To speak of varieties of South African English means, unavoidably, to distinguish them by the race groups which speak them. This can be tricky in a South African context. “When we discuss matters pertaining to features of dialects, second languages and specific ethnic groups, there is a danger of being misunderstood, as if we are promoting stereotypes,” Mesthrie writes. But it is nonetheless a verifiable fact that there are characteristics of spoken English in this country which, at least historically, have predominantly featured in the language of black South African, coloured, Indian and white speakers. To identify these is not to hold them up to ridicule – it is simply part of the linguistic project of building up a picture of what South African English looks and sounds like in its totality.

Unique grammatical constructions from black South African English include forms like “I can be able to do X” (meaning “I am able to”). Intriguingly, Mesthrie finds that this construction was very common among Renaissance writers – so anyone using this may be accurately described as speaking the language of Shakespeare and Dryden.   Another feature of black South African English is the spelling out of all elements of a sentence, where English commonly deletes certain words: such as “As it can be seen from recent statistics”, rather than “As can be seen”. Black South African English also tends to retain the infinitive, in constructions like “Why do you let your children to speak Zulu?” This is derived from the fact that in African languages you can’t delete the infinitive as you can in English.

Mesthrie is quick to note, however, that “the new generation of middle-class young black people have jettisoned all of these features”. They endure in the English spoken by “those who attended older township schools and still live in a black township community”.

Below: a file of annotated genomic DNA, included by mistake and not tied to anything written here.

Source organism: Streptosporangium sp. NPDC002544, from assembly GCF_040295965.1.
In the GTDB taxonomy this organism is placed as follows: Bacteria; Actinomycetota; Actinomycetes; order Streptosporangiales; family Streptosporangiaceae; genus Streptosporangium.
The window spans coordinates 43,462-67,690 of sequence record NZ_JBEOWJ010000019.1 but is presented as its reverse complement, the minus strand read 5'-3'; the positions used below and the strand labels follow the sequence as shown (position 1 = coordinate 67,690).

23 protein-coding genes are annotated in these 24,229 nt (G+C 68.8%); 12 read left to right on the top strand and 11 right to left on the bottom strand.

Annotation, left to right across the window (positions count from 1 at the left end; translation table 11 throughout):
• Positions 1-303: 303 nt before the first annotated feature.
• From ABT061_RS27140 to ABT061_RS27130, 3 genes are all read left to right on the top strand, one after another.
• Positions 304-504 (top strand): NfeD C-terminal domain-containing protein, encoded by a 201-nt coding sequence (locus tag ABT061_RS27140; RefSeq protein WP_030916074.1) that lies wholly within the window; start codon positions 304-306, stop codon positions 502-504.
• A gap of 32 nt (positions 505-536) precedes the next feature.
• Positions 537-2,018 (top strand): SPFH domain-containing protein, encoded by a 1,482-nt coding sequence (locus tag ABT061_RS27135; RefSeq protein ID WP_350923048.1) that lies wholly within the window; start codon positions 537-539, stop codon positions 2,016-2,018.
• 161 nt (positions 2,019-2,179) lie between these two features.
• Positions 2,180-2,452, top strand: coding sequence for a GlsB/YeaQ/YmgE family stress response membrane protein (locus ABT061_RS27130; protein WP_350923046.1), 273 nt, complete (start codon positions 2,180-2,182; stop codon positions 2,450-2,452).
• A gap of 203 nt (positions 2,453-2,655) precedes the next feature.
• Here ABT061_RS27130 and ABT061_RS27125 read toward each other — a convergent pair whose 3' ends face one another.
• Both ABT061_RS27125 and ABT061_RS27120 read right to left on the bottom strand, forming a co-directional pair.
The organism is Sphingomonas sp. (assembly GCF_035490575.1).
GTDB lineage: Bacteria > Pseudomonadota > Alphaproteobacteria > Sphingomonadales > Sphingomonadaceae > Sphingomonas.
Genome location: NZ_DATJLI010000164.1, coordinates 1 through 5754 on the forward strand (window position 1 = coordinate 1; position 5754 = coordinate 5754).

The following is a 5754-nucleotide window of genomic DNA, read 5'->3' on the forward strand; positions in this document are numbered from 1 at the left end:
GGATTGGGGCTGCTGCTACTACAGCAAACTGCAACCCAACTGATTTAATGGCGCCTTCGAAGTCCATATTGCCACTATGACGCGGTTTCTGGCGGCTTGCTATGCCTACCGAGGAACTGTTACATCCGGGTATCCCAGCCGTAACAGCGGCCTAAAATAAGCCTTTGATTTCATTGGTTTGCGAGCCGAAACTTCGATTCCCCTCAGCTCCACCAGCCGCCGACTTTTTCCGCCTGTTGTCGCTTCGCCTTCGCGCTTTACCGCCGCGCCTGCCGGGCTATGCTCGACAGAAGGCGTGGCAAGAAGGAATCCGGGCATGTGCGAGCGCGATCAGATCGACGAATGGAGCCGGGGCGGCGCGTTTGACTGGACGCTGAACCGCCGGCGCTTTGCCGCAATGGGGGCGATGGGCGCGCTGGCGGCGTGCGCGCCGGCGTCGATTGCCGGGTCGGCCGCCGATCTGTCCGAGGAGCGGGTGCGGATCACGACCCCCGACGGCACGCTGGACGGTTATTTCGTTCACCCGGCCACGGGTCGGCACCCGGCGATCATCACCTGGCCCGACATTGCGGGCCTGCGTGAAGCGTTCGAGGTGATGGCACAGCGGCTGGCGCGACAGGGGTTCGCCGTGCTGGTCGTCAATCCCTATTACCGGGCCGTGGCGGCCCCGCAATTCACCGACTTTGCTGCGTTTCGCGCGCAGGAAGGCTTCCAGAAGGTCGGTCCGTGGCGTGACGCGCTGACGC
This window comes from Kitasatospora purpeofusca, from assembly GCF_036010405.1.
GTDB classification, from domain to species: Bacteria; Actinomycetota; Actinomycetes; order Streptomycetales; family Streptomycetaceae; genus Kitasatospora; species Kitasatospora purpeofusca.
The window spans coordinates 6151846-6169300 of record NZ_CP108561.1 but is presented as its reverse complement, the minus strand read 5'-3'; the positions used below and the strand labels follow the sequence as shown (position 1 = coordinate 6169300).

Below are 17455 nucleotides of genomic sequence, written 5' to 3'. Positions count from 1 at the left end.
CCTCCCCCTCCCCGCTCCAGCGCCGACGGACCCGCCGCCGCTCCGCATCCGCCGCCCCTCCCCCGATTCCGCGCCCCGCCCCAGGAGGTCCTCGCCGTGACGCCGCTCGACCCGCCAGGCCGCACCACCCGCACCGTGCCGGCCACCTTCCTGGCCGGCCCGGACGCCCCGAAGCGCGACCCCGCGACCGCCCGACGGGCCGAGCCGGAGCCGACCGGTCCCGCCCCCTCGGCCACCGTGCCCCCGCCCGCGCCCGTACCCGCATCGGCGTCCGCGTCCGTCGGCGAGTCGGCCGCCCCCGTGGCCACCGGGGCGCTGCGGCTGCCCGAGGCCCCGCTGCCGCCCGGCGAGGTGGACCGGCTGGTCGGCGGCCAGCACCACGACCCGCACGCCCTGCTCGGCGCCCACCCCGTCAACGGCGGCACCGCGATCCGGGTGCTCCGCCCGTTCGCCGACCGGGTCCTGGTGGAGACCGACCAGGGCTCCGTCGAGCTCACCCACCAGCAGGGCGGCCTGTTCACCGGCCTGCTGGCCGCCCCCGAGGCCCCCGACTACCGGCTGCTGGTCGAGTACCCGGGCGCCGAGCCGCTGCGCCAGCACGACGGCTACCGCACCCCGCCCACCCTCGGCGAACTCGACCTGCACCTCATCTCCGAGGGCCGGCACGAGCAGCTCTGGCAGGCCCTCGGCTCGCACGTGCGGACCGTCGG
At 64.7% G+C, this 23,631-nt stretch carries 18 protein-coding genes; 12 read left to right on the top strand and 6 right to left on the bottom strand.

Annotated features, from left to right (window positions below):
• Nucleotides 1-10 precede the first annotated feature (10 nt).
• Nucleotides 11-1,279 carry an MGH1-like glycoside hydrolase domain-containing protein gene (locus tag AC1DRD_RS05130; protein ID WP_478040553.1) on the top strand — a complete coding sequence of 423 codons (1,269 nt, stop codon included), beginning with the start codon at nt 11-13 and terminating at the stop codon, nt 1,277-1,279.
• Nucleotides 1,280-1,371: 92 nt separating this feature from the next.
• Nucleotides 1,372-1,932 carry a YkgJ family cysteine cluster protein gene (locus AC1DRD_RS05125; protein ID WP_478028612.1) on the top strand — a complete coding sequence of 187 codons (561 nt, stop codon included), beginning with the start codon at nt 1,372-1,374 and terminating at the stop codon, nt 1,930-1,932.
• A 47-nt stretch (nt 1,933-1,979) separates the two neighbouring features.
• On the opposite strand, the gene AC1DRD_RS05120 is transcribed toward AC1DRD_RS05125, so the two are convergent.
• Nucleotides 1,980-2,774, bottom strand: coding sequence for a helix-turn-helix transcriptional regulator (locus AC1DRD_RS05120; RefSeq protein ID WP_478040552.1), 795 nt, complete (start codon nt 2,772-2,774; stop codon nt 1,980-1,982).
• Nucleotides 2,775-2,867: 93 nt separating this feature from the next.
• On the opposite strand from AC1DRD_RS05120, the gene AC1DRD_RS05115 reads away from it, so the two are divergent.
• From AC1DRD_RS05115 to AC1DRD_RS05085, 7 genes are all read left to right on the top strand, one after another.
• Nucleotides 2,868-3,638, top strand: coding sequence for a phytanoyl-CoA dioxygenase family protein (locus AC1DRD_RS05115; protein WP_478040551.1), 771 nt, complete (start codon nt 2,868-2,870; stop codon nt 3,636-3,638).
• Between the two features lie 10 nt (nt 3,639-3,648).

Cape Flats English favours a “did go” construction, as in “we did go the beach”, which Mesthrie notes again has a prestigious pedigree that embraces the work of Wordsworth, Shakespeare and the Bible. South African Indian English avoids phrasing questions via inversion, preferring “You saw him?” to “Did you see him?” A typical feature of SA Indian English involves the phrase “too much of”, as in “too much of fun”. This is a carry-over from Indian English. Then there are grammatical forms which are uniquely South African, but used across all groups, such as “I was busy” to mean “I was in the process of doing something” – such as “I was busy sleeping when he knocked on my door”.

The book’s most enjoyable aspects involve vocabulary rather than grammar, however. We learn that “now-now” as a marker of time was likely borrowed from Malay; that “gogga” and “quagga” come to us via Khoisan languages; and that “neh”, as a sentence-ender (“You’re coming, neh?”) is a probable import from Tamil. “Mealie” comes from the Afrikaans “mielie”, which in turn comes from the Portuguese “milho”; “braai” from the Dutch “braden”, to roast; and the “bunny” in “bunny chow” is courtesy of the Gujarati word “banya”, meaning merchant or trader. “Y’all”, favoured by Indian English speakers, owes its origin not to the US but to Mauritius, via French Creole workers on the Natal sugar plantations.